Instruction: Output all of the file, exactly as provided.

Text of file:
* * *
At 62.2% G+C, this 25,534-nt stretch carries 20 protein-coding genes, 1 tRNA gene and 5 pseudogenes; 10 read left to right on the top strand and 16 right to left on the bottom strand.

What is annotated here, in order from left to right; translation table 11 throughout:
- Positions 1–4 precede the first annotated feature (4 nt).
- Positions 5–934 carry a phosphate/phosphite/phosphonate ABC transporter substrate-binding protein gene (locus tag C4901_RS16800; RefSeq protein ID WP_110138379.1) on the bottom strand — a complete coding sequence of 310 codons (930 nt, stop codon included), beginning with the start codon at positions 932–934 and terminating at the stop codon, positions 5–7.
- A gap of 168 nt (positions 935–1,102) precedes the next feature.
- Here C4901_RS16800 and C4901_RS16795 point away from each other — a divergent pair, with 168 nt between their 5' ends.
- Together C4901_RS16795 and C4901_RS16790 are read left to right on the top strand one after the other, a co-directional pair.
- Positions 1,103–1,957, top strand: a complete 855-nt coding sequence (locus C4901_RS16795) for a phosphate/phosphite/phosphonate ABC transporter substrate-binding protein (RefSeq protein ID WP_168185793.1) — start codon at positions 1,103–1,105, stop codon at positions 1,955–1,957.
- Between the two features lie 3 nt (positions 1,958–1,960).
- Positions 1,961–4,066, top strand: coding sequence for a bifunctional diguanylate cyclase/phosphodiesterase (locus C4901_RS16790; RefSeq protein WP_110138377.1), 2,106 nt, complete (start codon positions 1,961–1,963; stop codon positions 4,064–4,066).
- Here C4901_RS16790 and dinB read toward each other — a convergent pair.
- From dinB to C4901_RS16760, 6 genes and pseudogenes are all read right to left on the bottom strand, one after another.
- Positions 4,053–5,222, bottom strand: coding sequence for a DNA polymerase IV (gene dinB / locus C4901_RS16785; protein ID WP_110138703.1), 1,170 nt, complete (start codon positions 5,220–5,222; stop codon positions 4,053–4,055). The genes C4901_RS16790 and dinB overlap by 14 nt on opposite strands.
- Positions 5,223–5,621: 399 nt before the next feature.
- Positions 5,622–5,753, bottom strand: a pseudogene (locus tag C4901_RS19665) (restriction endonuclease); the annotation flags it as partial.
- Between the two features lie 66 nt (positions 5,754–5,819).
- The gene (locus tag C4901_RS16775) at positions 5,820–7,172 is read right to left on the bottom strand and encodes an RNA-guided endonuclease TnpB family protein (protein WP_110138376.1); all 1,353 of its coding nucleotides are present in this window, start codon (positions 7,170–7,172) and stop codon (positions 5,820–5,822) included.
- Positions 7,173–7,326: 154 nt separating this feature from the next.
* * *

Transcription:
At 62.2% G+C, this 25,534-nt stretch carries 20 protein-coding genes, 1 tRNA gene and 5 pseudogenes; 10 read left to right on the top strand and 16 right to left on the bottom strand.

What is annotated here, in order from left to right; translation table 11 throughout:
- Positions 1–4 precede the first annotated feature (4 nt).
- Positions 5–934 carry a phosphate/phosphite/phosphonate ABC transporter substrate-binding protein gene (locus tag C4901_RS16800; RefSeq protein ID WP_110138379.1) on the bottom strand — a complete coding sequence of 310 codons (930 nt, stop codon included), beginning with the start codon at positions 932–934 and terminating at the stop codon, positions 5–7.
- A gap of 168 nt (positions 935–1,102) precedes the next feature.
- Here C4901_RS16800 and C4901_RS16795 point away from each other — a divergent pair, with 168 nt between their 5' ends.
- Together C4901_RS16795 and C4901_RS16790 are read left to right on the top strand one after the other, a co-directional pair.
- Positions 1,103–1,957, top strand: a complete 855-nt coding sequence (locus C4901_RS16795) for a phosphate/phosphite/phosphonate ABC transporter substrate-binding protein (RefSeq protein ID WP_168185793.1) — start codon at positions 1,103–1,105, stop codon at positions 1,955–1,957.
- Between the two features lie 3 nt (positions 1,958–1,960).
- Positions 1,961–4,066, top strand: coding sequence for a bifunctional diguanylate cyclase/phosphodiesterase (locus C4901_RS16790; RefSeq protein WP_110138377.1), 2,106 nt, complete (start codon positions 1,961–1,963; stop codon positions 4,064–4,066).
- Here C4901_RS16790 and dinB read toward each other — a convergent pair.
- From dinB to C4901_RS16760, 6 genes and pseudogenes are all read right to left on the bottom strand, one after another.
- Positions 4,053–5,222, bottom strand: coding sequence for a DNA polymerase IV (gene dinB / locus C4901_RS16785; protein ID WP_110138703.1), 1,170 nt, complete (start codon positions 5,220–5,222; stop codon positions 4,053–4,055). The genes C4901_RS16790 and dinB overlap by 14 nt on opposite strands.
- Positions 5,223–5,621: 399 nt before the next feature.
- Positions 5,622–5,753, bottom strand: a pseudogene (locus tag C4901_RS19665) (restriction endonuclease); the annotation flags it as partial.
- Between the two features lie 66 nt (positions 5,754–5,819).
- The gene (locus tag C4901_RS16775) at positions 5,820–7,172 is read right to left on the bottom strand and encodes an RNA-guided endonuclease TnpB family protein (protein WP_110138376.1); all 1,353 of its coding nucleotides are present in this window, start codon (positions 7,170–7,172) and stop codon (positions 5,820–5,822) included.
- Positions 7,173–7,326: 154 nt separating this feature from the next.